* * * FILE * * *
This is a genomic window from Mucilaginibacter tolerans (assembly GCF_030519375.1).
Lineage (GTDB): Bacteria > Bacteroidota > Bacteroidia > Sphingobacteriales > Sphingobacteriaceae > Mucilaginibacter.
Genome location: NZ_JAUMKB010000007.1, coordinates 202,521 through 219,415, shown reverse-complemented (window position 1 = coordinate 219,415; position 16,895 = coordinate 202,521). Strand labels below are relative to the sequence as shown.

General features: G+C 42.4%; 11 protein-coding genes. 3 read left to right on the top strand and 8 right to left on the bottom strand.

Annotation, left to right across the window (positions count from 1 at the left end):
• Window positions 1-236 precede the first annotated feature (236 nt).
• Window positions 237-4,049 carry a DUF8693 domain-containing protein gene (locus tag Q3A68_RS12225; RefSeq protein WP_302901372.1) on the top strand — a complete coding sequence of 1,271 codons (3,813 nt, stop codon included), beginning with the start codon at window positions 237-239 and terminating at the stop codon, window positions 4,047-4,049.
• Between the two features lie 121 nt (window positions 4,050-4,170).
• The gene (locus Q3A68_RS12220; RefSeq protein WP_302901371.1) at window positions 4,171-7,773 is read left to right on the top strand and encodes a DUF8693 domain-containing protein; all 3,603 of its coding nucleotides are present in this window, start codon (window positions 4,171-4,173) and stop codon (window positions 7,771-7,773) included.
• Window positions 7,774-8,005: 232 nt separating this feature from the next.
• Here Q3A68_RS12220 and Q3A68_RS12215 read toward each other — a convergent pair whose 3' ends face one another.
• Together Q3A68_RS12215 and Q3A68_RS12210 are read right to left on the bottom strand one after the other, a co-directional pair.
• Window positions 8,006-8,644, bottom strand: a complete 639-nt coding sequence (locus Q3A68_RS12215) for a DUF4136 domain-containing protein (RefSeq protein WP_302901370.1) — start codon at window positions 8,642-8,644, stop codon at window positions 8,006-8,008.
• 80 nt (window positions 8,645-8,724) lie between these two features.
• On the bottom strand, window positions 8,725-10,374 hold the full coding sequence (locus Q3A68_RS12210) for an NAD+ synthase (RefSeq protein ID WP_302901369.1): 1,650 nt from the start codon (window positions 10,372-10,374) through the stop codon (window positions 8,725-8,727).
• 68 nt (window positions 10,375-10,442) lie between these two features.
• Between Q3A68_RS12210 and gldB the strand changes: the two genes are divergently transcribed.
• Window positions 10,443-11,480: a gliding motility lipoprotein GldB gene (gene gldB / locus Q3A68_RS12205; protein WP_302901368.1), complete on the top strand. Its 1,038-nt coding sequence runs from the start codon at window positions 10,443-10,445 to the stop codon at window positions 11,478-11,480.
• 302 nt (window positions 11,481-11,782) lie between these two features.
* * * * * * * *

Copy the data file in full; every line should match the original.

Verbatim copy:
This is a genomic window from Mucilaginibacter tolerans (assembly GCF_030519375.1).
Lineage (GTDB): Bacteria > Bacteroidota > Bacteroidia > Sphingobacteriales > Sphingobacteriaceae > Mucilaginibacter.
Genome location: NZ_JAUMKB010000007.1, coordinates 202,521 through 219,415, shown reverse-complemented (window position 1 = coordinate 219,415; position 16,895 = coordinate 202,521). Strand labels below are relative to the sequence as shown.

General features: G+C 42.4%; 11 protein-coding genes. 3 read left to right on the top strand and 8 right to left on the bottom strand.

Annotation, left to right across the window (positions count from 1 at the left end):
• Window positions 1-236 precede the first annotated feature (236 nt).
• Window positions 237-4,049 carry a DUF8693 domain-containing protein gene (locus tag Q3A68_RS12225; RefSeq protein WP_302901372.1) on the top strand — a complete coding sequence of 1,271 codons (3,813 nt, stop codon included), beginning with the start codon at window positions 237-239 and terminating at the stop codon, window positions 4,047-4,049.
• Between the two features lie 121 nt (window positions 4,050-4,170).
• The gene (locus Q3A68_RS12220; RefSeq protein WP_302901371.1) at window positions 4,171-7,773 is read left to right on the top strand and encodes a DUF8693 domain-containing protein; all 3,603 of its coding nucleotides are present in this window, start codon (window positions 4,171-4,173) and stop codon (window positions 7,771-7,773) included.
• Window positions 7,774-8,005: 232 nt separating this feature from the next.
• Here Q3A68_RS12220 and Q3A68_RS12215 read toward each other — a convergent pair whose 3' ends face one another.
• Together Q3A68_RS12215 and Q3A68_RS12210 are read right to left on the bottom strand one after the other, a co-directional pair.
• Window positions 8,006-8,644, bottom strand: a complete 639-nt coding sequence (locus Q3A68_RS12215) for a DUF4136 domain-containing protein (RefSeq protein WP_302901370.1) — start codon at window positions 8,642-8,644, stop codon at window positions 8,006-8,008.
• 80 nt (window positions 8,645-8,724) lie between these two features.
• On the bottom strand, window positions 8,725-10,374 hold the full coding sequence (locus Q3A68_RS12210) for an NAD+ synthase (RefSeq protein ID WP_302901369.1): 1,650 nt from the start codon (window positions 10,372-10,374) through the stop codon (window positions 8,725-8,727).
• 68 nt (window positions 10,375-10,442) lie between these two features.
• Between Q3A68_RS12210 and gldB the strand changes: the two genes are divergently transcribed.
• Window positions 10,443-11,480: a gliding motility lipoprotein GldB gene (gene gldB / locus Q3A68_RS12205; protein WP_302901368.1), complete on the top strand. Its 1,038-nt coding sequence runs from the start codon at window positions 10,443-10,445 to the stop codon at window positions 11,478-11,480.
• 302 nt (window positions 11,481-11,782) lie between these two features.